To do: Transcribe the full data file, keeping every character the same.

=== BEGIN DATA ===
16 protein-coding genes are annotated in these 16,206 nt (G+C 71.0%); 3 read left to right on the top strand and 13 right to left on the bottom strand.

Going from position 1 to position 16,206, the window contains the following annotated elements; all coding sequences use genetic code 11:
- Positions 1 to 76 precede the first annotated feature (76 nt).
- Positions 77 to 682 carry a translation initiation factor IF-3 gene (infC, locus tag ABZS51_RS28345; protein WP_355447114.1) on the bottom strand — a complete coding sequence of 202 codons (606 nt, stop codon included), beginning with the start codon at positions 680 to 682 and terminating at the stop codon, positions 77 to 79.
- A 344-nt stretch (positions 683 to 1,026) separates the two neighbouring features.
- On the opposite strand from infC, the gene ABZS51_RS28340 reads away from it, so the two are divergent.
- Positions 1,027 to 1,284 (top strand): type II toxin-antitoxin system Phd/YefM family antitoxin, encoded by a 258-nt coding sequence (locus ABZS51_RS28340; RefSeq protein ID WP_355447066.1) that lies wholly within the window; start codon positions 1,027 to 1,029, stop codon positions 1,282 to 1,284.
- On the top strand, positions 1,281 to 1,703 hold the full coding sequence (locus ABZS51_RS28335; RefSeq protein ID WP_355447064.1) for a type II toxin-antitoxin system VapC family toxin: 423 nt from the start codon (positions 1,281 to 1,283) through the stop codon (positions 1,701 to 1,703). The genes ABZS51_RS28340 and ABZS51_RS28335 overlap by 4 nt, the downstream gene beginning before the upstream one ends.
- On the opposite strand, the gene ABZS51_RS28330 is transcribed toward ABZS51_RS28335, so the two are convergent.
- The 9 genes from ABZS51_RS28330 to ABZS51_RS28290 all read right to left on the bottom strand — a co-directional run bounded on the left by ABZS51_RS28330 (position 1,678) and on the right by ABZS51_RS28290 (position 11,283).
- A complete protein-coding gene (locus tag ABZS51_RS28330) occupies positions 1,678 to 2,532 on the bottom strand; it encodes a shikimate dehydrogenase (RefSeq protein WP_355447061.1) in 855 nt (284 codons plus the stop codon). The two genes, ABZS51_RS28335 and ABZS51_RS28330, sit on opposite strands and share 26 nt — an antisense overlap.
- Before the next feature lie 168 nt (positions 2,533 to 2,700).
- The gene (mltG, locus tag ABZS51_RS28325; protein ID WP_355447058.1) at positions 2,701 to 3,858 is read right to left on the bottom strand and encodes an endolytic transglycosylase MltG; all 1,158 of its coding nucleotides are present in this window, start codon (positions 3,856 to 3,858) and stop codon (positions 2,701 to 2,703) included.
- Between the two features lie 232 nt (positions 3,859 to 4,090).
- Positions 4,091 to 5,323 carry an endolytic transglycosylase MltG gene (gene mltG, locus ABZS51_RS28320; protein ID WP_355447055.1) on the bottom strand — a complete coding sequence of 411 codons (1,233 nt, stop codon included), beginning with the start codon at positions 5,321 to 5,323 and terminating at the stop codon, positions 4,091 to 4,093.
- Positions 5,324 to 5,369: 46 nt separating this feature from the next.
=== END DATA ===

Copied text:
16 protein-coding genes are annotated in these 16,206 nt (G+C 71.0%); 3 read left to right on the top strand and 13 right to left on the bottom strand.

Going from position 1 to position 16,206, the window contains the following annotated elements; all coding sequences use genetic code 11:
- Positions 1 to 76 precede the first annotated feature (76 nt).
- Positions 77 to 682 carry a translation initiation factor IF-3 gene (infC, locus tag ABZS51_RS28345; protein WP_355447114.1) on the bottom strand — a complete coding sequence of 202 codons (606 nt, stop codon included), beginning with the start codon at positions 680 to 682 and terminating at the stop codon, positions 77 to 79.
- A 344-nt stretch (positions 683 to 1,026) separates the two neighbouring features.
- On the opposite strand from infC, the gene ABZS51_RS28340 reads away from it, so the two are divergent.
- Positions 1,027 to 1,284 (top strand): type II toxin-antitoxin system Phd/YefM family antitoxin, encoded by a 258-nt coding sequence (locus ABZS51_RS28340; RefSeq protein ID WP_355447066.1) that lies wholly within the window; start codon positions 1,027 to 1,029, stop codon positions 1,282 to 1,284.
- On the top strand, positions 1,281 to 1,703 hold the full coding sequence (locus ABZS51_RS28335; RefSeq protein ID WP_355447064.1) for a type II toxin-antitoxin system VapC family toxin: 423 nt from the start codon (positions 1,281 to 1,283) through the stop codon (positions 1,701 to 1,703). The genes ABZS51_RS28340 and ABZS51_RS28335 overlap by 4 nt, the downstream gene beginning before the upstream one ends.
- On the opposite strand, the gene ABZS51_RS28330 is transcribed toward ABZS51_RS28335, so the two are convergent.
- The 9 genes from ABZS51_RS28330 to ABZS51_RS28290 all read right to left on the bottom strand — a co-directional run bounded on the left by ABZS51_RS28330 (position 1,678) and on the right by ABZS51_RS28290 (position 11,283).
- A complete protein-coding gene (locus tag ABZS51_RS28330) occupies positions 1,678 to 2,532 on the bottom strand; it encodes a shikimate dehydrogenase (RefSeq protein WP_355447061.1) in 855 nt (284 codons plus the stop codon). The two genes, ABZS51_RS28335 and ABZS51_RS28330, sit on opposite strands and share 26 nt — an antisense overlap.
- Before the next feature lie 168 nt (positions 2,533 to 2,700).
- The gene (mltG, locus tag ABZS51_RS28325; protein ID WP_355447058.1) at positions 2,701 to 3,858 is read right to left on the bottom strand and encodes an endolytic transglycosylase MltG; all 1,158 of its coding nucleotides are present in this window, start codon (positions 3,856 to 3,858) and stop codon (positions 2,701 to 2,703) included.
- Between the two features lie 232 nt (positions 3,859 to 4,090).
- Positions 4,091 to 5,323 carry an endolytic transglycosylase MltG gene (gene mltG, locus ABZS51_RS28320; protein ID WP_355447055.1) on the bottom strand — a complete coding sequence of 411 codons (1,233 nt, stop codon included), beginning with the start codon at positions 5,321 to 5,323 and terminating at the stop codon, positions 4,091 to 4,093.
- Positions 5,324 to 5,369: 46 nt separating this feature from the next.